People with diabetes are prone to yeast infections and the rashes that come with them. That’s because yeast thrive on sugar. The higher the sugar content of your urine, sweat, and other secretions, the more opportunity for yeast to flourish on your skin.

Diabetes can also suppress your immune system, making it more likely your body won’t be able to adequately fight off an infection, whether it’s from yeast, bacteria, or a virus. This makes it particularly important to get diabetes under control.

Hormonal Imbalances

The hormone estrogen, which is higher in females, can stimulate the growth of Candida. As such, people who are experiencing surges in estrogen can get more Candida yeast infections, particularly vaginal yeast infections. People with high estrogen levels may include:

Antibiotic Use

In addition to killing off disease-causing bacteria, some antibiotics can also kill off the “good” bacteria that keep yeast levels in check. Taking broad-spectrum antibiotics may increase this risk in some people.

Reducing Your Risk of Candidiasis When Taking Antibiotics

Taking antibiotics may put you at risk of candidiasis because antibiotics kill the bacteria that normally reside on the body. Steps to offset this risk may include:

  • Talk to your doctor. In addition to an antibiotic, your healthcare professional may prescribe an oral antifungal medication to keep yeast in check if you are at increased risk of invasive candidiasis.
  • Keep skin clean and dry.
  • Ask your doctor about using probiotics or eating yogurt containing Lactobacillus acidophilus to help replenish the good bacteria that antibiotics can wipe out. Some small studies have shown promising results.

Compromised Immune System

People with weakened immune systems—because of things like having HIV, undergoing chemotherapy, using certain steroid drugs, or having recently been sick—are at increased risk of candidiasis.

When your body’s immune system isn’t working properly, it can’t properly regulate and fight against invading bacteria and fungi. As a result, yeast may multiply and grow unchecked, causing infections and skin rashes. 

Excess Weight

Besides having an increased risk of diabetes, individuals who are overweight or obese can have more skin folds. These dark and often moist crevices provide the perfect breeding ground for yeast.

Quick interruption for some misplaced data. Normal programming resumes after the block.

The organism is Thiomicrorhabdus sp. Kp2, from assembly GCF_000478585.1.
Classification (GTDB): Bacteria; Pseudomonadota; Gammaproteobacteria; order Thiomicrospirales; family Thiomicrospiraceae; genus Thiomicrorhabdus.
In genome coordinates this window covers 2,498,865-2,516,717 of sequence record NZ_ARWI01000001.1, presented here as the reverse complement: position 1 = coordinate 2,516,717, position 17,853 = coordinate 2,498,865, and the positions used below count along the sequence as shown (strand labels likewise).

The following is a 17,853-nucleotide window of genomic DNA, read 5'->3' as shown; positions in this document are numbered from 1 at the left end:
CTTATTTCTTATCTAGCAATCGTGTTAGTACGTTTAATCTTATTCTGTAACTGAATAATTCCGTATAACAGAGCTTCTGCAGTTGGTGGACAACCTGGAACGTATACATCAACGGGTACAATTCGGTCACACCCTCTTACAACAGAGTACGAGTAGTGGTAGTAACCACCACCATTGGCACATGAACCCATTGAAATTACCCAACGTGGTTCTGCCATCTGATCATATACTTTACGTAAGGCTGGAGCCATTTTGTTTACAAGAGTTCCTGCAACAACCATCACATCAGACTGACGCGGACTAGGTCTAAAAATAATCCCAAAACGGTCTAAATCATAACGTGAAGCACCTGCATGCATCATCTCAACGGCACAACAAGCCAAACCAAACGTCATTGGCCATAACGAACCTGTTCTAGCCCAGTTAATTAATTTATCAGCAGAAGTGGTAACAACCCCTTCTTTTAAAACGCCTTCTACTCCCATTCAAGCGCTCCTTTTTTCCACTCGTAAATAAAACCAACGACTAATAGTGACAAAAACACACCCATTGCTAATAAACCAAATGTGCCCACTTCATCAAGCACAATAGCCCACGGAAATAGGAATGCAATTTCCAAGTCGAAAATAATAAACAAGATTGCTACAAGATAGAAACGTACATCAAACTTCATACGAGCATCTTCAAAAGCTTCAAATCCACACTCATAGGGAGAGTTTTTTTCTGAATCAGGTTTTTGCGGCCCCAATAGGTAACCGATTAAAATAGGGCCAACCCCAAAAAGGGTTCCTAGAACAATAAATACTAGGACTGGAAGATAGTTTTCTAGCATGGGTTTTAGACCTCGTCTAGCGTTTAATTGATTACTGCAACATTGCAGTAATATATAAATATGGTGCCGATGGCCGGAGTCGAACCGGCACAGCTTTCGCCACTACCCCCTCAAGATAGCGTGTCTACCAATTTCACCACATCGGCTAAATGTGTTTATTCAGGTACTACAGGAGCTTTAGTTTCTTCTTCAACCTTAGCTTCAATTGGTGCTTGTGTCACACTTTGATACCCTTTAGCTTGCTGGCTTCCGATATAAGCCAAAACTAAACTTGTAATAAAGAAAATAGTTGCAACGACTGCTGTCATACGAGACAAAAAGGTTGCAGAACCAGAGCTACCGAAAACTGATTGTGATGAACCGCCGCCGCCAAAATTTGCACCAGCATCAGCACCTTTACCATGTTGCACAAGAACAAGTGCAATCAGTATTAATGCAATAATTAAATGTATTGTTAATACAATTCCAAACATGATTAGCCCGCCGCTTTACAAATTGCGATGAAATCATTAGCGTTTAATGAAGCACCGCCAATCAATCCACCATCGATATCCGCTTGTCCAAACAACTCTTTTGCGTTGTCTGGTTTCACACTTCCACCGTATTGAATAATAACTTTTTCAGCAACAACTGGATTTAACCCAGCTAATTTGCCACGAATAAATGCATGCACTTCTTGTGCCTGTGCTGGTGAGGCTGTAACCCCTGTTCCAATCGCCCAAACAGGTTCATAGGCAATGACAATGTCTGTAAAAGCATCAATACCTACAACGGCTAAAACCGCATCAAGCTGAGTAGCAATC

Diagnosis

A healthcare professional will examine your skin and ask about your symptoms. A small section of skin may be scraped away (or in the case of a vaginal infection, vaginal fluid will be removed) and examined under a microscope or sent to a lab to be cultured.

Treatment

Treating the yeast infection will, in turn, help treat the yeast rash. Your doctor may recommend an over-the-counter (available without a prescription) antifungal cream, ointment, powder, or suppository (for vaginal yeast).

For more severe cases, your doctor may prescribe stronger antifungals. For candidiasis that occurs in the mouth (thrush), your doctor may recommend an antifungal mouthwash.

Home Remedies

Antifungals are the gold standard when it comes to treating skin yeast infections. But they’re not the only weapon in the arsenal. Some others include:

  • Essential oils: Some research shows that certain essential oils, including mint and lavender, can stop vaginal growth of Candida albicans better than some antifungals (talk to your doctor about the risks before using).
  • Diet: Eat a balanced diet, including not overdoing added sugars in drinks and foods. If you have diabetes, maintain good blood sugar control.
  • Environment: Avoid situations that create hot, moist environments on your skin and skin folds, such as sitting in a hot tub.
  • Refraining from douching: Douches can disrupt the balance of good and bad bacteria in the vagina.
  • Coconut oil: At least one study showed that coconut oil has antifungal properties and may be even better than probiotics at reducing levels of Candida albicans.


It’s important to keep using your medicine as directed, even if the rash disappears. Yeast rashes generally clear up in a few days to a few weeks.

One thing you shouldn’t do is use an anti-itch cream containing steroids on the rash. Some of these products can actually make the infection worse. Talk to your healthcare professional first.

Complications

While uncomfortable and sometimes unsightly, most yeast infections of the skin are not serious.